We seek abstracts of papers focused on the legal issues related to AI and intelligent autonomous robotics namely, but not limited to, in the areas of liability (both contracts and torts), due diligence, consumer protection, competition law, protection of personal rights and privacy, intellectual property issues, commercial transactions, employment law, cybersecurity, and the very status of AI/intelligent autonomous robots. Contributions containing international comparative analysis are highly welcome.

The conference should bring together academics as well as official representatives of states and form a basis for future work in the area of international harmonization of private law. Presented papers should provide an initial analysis of respective issues. We presume publication of conference papers based on an accepted and presented abstract after the conference by the end of 2018 in the form of an open access e-book. Final papers are due after the conference in order to enable authors to benefit from the discussions during the conference.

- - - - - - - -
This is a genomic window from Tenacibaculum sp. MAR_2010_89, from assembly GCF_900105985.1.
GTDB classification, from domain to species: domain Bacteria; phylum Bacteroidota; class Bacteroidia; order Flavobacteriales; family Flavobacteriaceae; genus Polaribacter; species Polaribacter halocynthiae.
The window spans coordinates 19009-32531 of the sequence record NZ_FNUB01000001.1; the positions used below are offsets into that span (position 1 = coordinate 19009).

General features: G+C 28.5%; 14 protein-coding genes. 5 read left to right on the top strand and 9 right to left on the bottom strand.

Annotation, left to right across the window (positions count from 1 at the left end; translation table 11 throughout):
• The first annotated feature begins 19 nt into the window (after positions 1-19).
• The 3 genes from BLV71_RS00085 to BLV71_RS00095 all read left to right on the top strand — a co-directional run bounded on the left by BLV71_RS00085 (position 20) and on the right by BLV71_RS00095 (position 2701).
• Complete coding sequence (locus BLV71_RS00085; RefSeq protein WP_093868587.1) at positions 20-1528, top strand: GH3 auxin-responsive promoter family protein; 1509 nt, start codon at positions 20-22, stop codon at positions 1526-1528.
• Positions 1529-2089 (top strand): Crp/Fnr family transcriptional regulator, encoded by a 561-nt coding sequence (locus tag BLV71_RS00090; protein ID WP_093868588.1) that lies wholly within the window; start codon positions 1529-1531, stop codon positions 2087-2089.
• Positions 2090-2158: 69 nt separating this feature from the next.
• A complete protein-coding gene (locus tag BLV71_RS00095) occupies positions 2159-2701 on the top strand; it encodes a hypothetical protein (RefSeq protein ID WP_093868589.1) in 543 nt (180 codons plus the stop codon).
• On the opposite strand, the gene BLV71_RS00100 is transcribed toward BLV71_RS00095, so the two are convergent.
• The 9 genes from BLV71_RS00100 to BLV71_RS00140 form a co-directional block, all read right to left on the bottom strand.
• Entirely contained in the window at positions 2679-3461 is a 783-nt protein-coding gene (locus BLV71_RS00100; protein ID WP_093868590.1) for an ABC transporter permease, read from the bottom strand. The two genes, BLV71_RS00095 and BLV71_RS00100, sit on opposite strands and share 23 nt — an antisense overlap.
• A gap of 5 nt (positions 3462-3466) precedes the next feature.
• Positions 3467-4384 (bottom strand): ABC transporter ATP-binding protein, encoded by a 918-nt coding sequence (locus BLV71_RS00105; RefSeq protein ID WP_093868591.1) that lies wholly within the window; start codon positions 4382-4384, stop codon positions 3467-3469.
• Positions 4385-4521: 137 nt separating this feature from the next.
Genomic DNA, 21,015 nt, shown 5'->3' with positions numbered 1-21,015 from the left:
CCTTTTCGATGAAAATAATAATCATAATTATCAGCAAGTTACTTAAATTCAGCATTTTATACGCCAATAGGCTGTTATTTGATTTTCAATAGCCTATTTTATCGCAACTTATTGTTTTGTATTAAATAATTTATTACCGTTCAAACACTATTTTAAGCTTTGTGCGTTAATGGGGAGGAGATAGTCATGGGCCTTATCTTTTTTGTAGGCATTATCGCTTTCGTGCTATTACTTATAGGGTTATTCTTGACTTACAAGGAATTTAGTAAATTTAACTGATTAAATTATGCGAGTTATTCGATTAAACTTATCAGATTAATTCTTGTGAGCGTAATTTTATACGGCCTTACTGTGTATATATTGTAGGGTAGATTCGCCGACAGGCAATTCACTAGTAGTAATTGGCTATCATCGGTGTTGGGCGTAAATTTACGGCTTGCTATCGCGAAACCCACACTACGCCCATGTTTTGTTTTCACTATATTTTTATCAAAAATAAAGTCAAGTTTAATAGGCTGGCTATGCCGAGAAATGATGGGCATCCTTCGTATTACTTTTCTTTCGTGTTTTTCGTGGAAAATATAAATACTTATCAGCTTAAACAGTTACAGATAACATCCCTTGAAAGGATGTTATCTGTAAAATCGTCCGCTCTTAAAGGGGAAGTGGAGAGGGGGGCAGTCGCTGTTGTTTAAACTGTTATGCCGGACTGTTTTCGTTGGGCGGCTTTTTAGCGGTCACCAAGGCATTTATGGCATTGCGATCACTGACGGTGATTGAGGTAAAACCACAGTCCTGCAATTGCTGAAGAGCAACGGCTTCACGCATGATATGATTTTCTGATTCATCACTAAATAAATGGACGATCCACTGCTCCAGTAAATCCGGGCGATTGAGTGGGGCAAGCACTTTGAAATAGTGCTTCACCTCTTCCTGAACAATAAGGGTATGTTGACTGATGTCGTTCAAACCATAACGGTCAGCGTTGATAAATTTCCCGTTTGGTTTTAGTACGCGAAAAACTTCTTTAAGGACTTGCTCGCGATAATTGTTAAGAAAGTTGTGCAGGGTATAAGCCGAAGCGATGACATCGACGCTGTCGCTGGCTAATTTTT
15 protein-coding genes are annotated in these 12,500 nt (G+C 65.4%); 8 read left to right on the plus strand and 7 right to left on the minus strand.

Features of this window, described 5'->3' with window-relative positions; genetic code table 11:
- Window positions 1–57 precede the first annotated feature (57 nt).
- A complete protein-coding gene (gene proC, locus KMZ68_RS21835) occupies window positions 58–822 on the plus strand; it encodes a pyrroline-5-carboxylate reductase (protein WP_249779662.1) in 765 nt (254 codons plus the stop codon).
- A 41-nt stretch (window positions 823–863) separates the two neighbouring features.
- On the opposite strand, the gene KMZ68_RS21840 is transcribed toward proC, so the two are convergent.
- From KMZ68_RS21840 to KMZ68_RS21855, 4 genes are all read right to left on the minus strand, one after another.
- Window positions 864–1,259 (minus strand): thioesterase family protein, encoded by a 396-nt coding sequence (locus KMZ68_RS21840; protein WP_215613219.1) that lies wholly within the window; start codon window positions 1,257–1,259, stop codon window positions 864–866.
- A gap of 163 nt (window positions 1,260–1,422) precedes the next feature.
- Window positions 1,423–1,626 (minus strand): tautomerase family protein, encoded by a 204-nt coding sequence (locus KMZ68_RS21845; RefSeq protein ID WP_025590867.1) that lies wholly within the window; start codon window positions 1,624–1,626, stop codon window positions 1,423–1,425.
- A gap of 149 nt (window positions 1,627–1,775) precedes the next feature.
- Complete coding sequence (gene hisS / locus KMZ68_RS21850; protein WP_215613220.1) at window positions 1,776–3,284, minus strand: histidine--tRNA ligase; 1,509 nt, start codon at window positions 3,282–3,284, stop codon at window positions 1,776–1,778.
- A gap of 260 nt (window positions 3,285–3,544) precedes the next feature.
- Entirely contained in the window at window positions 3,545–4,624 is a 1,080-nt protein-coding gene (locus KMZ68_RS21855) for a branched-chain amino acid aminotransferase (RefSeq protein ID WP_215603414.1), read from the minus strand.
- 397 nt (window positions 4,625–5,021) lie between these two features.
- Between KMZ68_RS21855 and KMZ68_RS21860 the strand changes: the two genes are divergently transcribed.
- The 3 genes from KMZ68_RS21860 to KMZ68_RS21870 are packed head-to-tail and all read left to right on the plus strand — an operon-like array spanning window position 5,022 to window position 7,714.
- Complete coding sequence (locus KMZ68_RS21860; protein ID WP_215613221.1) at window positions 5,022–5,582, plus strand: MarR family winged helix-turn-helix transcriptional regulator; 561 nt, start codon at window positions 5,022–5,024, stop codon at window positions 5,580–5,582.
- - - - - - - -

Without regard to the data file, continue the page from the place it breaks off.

Contact

Technology Policy Institute: Quantifying the Digital Revolution

Quantifying the Digital Revolution

Thursday, July 12, 2018 12:00–2:30pm
The City Club of Washington
555 13th Street, NW
Washington, DC 20004

Overview

Details

The Digital Revolution and the proliferation of digital economy goods and services have been truly astonishing. However, what seems evident in daily life is not reflected in the nation’s GDP statistics. The value of “free goods” companies like Google, Facebook, and Amazon produce is not included in GDP, which understates their contribution to economic welfare. As a result, true economic growth is also understated and the rate of inflation overstated. Policy makers rely on these important indicators to formulate monetary and fiscal policy.